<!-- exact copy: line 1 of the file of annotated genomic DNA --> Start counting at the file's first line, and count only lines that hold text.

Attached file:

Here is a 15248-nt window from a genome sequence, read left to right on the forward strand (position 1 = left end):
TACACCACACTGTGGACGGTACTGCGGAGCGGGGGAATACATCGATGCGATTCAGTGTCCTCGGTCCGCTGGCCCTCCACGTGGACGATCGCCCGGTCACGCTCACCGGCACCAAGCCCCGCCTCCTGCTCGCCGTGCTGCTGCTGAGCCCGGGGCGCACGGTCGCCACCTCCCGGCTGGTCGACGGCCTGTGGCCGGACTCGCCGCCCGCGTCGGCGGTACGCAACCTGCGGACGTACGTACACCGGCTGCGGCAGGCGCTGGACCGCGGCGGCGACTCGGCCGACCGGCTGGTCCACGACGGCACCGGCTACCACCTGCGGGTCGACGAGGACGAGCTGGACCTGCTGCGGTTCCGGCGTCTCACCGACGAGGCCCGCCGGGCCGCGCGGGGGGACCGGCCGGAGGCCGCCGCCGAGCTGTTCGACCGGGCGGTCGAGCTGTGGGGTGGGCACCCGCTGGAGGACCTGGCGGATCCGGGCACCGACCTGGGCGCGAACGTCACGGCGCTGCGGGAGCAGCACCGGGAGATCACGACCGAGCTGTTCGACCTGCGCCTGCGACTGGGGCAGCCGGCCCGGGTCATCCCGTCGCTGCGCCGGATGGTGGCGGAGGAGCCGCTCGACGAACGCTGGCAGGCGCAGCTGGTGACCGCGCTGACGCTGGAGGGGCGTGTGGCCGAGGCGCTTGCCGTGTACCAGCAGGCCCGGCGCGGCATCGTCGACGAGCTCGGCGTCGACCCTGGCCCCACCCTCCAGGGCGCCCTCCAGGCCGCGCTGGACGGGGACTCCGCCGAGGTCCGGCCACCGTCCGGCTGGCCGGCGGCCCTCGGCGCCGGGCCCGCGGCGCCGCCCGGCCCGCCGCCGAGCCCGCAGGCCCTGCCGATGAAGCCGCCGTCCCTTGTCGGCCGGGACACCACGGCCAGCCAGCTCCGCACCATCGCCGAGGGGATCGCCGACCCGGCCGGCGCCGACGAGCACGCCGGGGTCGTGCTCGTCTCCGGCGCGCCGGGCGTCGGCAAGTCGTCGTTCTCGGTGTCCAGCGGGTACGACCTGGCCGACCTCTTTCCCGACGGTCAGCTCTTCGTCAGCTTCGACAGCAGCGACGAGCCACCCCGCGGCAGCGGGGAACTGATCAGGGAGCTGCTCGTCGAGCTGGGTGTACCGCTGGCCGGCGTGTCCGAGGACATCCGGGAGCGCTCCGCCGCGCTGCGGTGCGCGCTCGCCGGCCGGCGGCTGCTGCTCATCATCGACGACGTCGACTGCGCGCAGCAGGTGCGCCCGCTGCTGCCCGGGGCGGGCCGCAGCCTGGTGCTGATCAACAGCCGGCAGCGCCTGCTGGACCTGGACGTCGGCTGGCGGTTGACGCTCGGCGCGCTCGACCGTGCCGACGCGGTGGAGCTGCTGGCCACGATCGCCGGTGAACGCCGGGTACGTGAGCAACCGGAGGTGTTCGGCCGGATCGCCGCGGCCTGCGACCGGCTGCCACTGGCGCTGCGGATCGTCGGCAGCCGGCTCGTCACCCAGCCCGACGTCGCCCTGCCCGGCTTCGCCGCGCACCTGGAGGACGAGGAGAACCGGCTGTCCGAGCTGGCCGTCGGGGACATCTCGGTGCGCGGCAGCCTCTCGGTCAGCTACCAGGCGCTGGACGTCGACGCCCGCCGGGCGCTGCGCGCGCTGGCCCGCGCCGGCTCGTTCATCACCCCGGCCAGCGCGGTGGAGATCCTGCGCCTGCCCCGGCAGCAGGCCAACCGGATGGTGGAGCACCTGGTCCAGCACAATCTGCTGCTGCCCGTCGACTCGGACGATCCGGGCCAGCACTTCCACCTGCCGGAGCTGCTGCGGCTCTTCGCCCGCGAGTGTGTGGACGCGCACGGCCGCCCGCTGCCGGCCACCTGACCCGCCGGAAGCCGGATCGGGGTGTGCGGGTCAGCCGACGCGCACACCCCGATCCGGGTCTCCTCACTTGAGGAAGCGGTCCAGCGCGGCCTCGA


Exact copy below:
Here is a 15248-nt window from a genome sequence, read left to right on the forward strand (position 1 = left end):